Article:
Lead with mental health in mind during the COVID-19 pandemic
Preventing the spread of coronavirus is crucial, but so is preserving the mental health and well-being of our team members. Follow these tips to help.
As the coronavirus outbreak has swept across the world, businesses have struggled to keep their employees safe, manage risks and stay abreast of changing guidelines.
For managers and leaders, this is an especially challenging time. There’s heightened anxiety amongst employees. Your team may be working remotely, and everyone is feeling uncertain.
You need to focus on how your employees are faring right now, and not just in terms of their physical health. Preventing the spread of coronavirus is crucial, but so is maintaining the mental health and well-being of our team members. As a leader in a time of crisis, here’s what you can do to help:
When making difficult decisions and facing uncertainty, be transparent and keep the staff in the loop as much as possible. If something is unknown, say that it’s unknown. The staff needs to be able to trust that you are updating them regularly and honestly.
Remind staff of regulatory health information, but don’t overload them. Anxious employees may already be taking in a constant flow of information, and it can become overwhelming.
If you are sending business updates or health information, avoid lengthy blocks of text. For longer messages, recap key points with bullet points. Don’t use sensational language. It’s important to be clear and concise but adding in a caring statement can be reassuring.
Encourage staff to voice their worries through open channels of communication, such as inviting them to email management if they are feeling concerned.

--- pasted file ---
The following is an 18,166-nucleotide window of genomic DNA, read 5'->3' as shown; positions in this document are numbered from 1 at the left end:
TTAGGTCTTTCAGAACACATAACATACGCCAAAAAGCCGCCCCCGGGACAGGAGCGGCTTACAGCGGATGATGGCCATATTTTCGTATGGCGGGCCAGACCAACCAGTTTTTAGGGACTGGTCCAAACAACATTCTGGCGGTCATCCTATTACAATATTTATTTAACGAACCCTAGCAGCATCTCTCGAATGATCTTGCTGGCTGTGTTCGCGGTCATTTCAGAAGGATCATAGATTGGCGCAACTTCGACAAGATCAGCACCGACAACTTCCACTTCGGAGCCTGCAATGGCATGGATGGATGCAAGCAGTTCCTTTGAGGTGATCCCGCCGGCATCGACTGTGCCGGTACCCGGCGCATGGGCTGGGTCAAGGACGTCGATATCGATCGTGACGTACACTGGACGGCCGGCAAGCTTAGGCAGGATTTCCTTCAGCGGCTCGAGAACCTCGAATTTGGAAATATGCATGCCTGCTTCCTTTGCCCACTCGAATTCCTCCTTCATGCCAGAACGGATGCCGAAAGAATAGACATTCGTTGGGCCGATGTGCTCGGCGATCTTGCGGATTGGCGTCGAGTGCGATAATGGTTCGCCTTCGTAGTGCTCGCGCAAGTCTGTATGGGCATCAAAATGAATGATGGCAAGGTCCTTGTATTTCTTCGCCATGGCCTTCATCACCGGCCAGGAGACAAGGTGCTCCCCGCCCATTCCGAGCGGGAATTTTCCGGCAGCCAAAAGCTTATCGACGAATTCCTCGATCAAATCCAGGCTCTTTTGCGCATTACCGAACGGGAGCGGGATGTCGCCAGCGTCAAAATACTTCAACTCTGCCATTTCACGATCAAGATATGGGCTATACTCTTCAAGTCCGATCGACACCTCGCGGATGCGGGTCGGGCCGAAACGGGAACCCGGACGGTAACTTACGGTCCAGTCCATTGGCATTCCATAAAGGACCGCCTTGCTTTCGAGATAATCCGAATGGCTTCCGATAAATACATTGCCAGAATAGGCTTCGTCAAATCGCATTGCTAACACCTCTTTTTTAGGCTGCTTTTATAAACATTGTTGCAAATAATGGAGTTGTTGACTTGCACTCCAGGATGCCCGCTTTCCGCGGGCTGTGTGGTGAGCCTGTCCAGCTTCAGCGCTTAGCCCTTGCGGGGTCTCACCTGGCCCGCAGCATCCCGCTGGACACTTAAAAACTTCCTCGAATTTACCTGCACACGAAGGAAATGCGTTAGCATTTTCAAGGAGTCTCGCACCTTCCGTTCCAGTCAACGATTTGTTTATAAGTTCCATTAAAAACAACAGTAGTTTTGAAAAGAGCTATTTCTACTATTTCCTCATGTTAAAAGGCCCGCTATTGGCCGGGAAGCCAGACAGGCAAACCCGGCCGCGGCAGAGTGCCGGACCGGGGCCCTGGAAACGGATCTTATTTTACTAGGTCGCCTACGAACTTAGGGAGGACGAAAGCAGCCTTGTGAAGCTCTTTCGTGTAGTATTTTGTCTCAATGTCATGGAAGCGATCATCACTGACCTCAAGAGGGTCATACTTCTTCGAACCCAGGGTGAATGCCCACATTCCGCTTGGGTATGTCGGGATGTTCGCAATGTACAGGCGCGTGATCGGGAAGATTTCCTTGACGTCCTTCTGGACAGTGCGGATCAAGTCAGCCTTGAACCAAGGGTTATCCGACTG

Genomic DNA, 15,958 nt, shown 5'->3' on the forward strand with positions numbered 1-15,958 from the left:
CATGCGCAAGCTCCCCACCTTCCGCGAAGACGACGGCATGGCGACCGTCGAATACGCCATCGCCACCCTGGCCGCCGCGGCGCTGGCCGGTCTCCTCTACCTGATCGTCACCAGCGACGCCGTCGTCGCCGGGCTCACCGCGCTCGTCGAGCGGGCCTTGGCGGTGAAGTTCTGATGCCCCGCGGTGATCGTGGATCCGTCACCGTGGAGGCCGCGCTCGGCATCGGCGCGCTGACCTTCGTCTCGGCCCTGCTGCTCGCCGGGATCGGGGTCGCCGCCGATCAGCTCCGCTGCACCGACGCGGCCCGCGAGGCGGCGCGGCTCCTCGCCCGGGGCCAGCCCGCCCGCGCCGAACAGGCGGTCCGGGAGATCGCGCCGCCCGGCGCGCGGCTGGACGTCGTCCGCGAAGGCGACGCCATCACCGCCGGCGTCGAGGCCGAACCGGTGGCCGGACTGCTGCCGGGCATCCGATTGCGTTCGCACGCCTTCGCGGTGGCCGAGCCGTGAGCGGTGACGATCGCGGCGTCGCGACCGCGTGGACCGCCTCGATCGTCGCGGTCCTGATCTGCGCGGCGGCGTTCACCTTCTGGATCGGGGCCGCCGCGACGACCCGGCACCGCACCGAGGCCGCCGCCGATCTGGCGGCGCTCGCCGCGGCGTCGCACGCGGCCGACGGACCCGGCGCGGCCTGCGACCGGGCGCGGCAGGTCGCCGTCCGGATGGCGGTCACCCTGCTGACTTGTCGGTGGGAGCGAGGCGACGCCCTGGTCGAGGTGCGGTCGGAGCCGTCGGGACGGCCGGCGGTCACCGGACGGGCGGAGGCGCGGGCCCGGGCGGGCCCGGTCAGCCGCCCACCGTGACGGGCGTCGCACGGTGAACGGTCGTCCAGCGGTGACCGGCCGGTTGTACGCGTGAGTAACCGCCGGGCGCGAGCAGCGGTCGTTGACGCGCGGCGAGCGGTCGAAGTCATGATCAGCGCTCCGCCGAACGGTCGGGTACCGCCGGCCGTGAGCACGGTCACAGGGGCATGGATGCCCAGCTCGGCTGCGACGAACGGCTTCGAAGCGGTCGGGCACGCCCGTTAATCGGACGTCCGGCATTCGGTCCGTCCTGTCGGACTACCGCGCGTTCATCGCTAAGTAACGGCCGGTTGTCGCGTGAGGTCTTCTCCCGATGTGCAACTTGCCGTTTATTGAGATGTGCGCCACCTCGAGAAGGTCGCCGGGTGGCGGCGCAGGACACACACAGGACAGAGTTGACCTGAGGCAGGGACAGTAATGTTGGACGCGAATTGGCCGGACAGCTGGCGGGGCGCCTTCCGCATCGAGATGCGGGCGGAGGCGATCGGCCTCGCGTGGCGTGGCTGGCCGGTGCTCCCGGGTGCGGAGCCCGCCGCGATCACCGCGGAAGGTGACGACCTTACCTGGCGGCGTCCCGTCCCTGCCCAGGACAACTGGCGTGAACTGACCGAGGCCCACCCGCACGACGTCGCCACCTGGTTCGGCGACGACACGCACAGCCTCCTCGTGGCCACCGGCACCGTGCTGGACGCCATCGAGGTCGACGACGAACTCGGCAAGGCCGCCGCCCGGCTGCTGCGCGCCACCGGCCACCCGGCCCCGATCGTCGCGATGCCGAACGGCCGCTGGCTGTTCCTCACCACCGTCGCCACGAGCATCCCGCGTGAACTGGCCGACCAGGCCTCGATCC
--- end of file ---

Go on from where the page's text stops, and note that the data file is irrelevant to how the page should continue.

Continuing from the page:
Use video calls to check in regularly with employees working from home. You’ll be able to see them, accomplishing as close to human contact as we can get while still practicing social distancing.
Encourage team calls, and make sure there is some light-hearted chat and appropriate humour. Say hi to people’s pets before getting down to business, or start the meeting with a round-robin on something unrelated to work.
Be aware that employees may be worried about a big range of things: their health, their family’s health, their home life, their children, their partner’s job security, their job security or finances. If they are not 100% there, be patient. Chat about how they’re feeling and break down tasks that need to be done.
Use software to share out tasks and project management, and ensure employees know what is expected of them.
Establish a ‘new normal’ for employees with a routine, such as a daily video call or project check-in, to provide some stability.
Make well-being calls to your team members. These should be focused purely on how that staff member is coping and feeling, not performance reviews or work updates. You could also develop Wellness Action Plans with your staff.
Post contact information for mental health support: phone lines, text lines and websites from reputable sources and charities.
Provide links to fun and relaxing resources, such as online guided meditations or free yoga classes on YouTube. You could encourage a well-being hour to help employees manage anxiety.
Above all, remind your team members that you are all in this together. Taking each day as it comes, you can encourage your employees to check in on each other and maintain an uplifting team environment.